"(a) Any person who willfully violates any provision of this chapter, or any rule or regulation thereunder the violation of which is made unlawful or the observance of which is required under the terms of this chapter * * * shall upon conviction be fined not more than $10,000, or imprisoned not more than two years, or both * * *; but no person shall be subject to imprisonment under this section for the violation of any rule or regulation if he proves that he had no knowledge of such rule or regulation. * * *"
Section 78cc, Title 15 U.S.C.A., provides, in part, as follows:
"(b) Every contract made in violation of any provision of this chapter or of any rule or regulation thereunder, and every contract * * * heretofore or hereafter made, the performance of which involves the violation of, or the continuance of any relationship or practice in violation of, any provision of this chapter or any rule or regulation thereunder, shall be void (1) as regards the rights of any person who, in violation of any such provision, rule, or regulation, shall have made or engaged in the performance of any such contract, and (2) as regards the rights of any person who, not being a party to such contract, shall have acquired any right thereunder with actual knowledge of the facts by reason of which the making or performance of such contract was in violation of any such provision, rule, or regulation * * *."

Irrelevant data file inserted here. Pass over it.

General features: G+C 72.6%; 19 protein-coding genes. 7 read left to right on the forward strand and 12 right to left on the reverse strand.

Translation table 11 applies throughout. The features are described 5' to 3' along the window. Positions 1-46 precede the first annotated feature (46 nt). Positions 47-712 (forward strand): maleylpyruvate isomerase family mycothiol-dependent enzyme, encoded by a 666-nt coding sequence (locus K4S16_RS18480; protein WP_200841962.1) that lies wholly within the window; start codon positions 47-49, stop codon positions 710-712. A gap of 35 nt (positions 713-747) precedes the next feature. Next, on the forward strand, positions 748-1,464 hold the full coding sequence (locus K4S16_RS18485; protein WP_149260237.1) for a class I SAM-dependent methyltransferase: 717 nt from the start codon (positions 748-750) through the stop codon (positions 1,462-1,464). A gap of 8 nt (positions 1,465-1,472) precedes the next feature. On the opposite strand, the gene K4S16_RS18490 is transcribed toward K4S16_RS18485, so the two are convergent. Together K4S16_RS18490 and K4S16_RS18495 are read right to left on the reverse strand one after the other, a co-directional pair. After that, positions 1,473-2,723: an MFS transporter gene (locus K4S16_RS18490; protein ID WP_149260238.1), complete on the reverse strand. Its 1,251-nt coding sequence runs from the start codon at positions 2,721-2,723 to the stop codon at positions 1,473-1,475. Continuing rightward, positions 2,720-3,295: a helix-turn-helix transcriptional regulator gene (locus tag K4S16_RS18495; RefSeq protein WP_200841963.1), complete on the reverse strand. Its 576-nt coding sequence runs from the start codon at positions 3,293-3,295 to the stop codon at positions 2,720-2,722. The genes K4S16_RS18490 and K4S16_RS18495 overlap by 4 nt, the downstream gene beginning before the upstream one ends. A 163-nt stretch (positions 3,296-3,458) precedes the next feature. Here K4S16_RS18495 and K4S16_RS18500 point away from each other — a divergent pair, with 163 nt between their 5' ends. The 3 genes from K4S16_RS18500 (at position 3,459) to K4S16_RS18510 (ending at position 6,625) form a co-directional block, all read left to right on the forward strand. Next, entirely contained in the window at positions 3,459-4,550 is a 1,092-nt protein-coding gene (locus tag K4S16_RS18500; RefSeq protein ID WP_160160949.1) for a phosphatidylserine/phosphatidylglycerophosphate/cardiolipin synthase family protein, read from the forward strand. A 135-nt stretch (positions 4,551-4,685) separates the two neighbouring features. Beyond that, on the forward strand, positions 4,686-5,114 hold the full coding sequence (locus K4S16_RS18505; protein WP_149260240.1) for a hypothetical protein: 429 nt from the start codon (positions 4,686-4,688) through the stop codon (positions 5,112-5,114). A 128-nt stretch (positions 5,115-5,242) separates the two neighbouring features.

Section 221.1(a) of Regulation U provides, in part: